Forgotten graphics technology: the wild workings of the direct-view storage tube CRT

Talk by Tom Stepleton (he/him) 👪

Saturday from 3:30 PM - 4:00 PM in Stage B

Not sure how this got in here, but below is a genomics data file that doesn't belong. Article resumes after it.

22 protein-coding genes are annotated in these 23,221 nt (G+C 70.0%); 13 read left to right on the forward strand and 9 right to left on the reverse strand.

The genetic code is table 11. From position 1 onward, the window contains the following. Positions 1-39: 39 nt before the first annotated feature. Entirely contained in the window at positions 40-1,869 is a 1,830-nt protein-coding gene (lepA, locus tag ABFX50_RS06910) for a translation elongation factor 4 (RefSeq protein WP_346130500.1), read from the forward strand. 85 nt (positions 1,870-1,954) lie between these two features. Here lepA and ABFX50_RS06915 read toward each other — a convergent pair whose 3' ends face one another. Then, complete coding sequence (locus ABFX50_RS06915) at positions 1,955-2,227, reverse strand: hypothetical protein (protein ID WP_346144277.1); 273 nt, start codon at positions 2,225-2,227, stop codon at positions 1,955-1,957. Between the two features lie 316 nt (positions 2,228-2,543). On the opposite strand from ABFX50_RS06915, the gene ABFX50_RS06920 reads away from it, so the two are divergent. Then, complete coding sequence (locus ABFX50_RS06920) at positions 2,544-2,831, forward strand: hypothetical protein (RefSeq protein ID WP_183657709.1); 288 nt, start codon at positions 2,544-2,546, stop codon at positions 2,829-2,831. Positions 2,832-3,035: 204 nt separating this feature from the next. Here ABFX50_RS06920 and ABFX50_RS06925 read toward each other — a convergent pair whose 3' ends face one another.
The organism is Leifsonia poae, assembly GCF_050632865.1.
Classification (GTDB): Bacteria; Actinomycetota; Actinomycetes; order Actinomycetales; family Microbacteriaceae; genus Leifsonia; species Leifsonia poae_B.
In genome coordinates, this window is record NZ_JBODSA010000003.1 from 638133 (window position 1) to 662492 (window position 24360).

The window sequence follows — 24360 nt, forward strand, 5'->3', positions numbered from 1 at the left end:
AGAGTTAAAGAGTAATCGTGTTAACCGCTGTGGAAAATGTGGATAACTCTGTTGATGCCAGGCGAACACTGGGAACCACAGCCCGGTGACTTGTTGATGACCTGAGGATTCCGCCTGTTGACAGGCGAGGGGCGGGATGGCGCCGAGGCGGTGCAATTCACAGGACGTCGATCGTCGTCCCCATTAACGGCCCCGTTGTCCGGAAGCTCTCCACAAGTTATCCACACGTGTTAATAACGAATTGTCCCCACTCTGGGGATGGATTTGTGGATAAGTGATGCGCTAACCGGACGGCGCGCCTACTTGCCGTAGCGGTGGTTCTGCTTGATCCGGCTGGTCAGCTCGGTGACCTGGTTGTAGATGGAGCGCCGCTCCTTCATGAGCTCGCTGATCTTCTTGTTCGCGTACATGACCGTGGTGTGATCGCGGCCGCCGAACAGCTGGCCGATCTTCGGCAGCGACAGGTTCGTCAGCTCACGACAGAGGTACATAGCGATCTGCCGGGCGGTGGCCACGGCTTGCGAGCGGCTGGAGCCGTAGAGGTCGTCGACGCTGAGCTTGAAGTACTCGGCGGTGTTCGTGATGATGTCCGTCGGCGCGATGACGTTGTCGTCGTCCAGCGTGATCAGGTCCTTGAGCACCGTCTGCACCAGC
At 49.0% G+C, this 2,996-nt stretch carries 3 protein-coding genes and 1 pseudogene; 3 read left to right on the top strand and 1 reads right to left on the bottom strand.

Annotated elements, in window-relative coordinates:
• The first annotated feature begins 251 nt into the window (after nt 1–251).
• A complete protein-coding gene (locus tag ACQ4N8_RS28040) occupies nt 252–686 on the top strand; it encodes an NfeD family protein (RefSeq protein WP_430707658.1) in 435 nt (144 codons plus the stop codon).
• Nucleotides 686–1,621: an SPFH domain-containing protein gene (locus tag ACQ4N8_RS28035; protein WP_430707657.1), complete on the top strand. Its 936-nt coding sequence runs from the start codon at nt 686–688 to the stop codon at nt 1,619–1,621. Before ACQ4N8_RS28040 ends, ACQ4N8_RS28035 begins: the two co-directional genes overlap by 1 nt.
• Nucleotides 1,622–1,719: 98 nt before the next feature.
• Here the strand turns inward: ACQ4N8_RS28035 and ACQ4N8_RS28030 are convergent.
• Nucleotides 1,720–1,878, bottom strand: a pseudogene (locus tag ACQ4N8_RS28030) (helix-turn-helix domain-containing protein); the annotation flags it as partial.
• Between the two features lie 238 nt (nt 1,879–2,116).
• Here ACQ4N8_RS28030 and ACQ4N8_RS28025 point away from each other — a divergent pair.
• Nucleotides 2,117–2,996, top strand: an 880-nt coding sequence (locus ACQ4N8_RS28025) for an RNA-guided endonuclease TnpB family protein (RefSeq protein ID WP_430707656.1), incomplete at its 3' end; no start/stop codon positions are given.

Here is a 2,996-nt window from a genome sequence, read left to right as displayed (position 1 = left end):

It's 1975! You need a high-resolution computer display for fine drawings (e.g. CAD diagrams). Memory's EXPENSIVE, processors are slow: what to do? Here's an analog solution to a digital problem: an unusual cathode-ray tube that preserves whatever it draws with no flickering, fading, or any kind of refresh. A brilliant dot sears emerald trails into the screen, rendering intricate line-art without pixels. No need for video memory when the screen itself remembers! It's mesmerising to see this special tube in action; more satisfying still to know how it works. Discover a mechanism Tektronix refined over three decades, growing from palm-sized oscilloscope readouts to 25" computer-lab behemoths. A wreath of electron guns, kilovolt potentials, microscopic cobalt cones, and transparent anodes set the stage for a nonlinear dance of charges that yields visualisations with style --- and we'll unravel its mysteries with animated diagrams. En route we'll visit notable storage tube applications, from early computer memories to 1978's _Battlestar Galactica_. Of course we'll see a real Tektronix terminal at work, too! Computer memory is cheap now: by the mid 1980s, modern displays had advantages storage-tube systems couldn't overcome. Nobody's making them anymore, so check out this talk while old stock still works!

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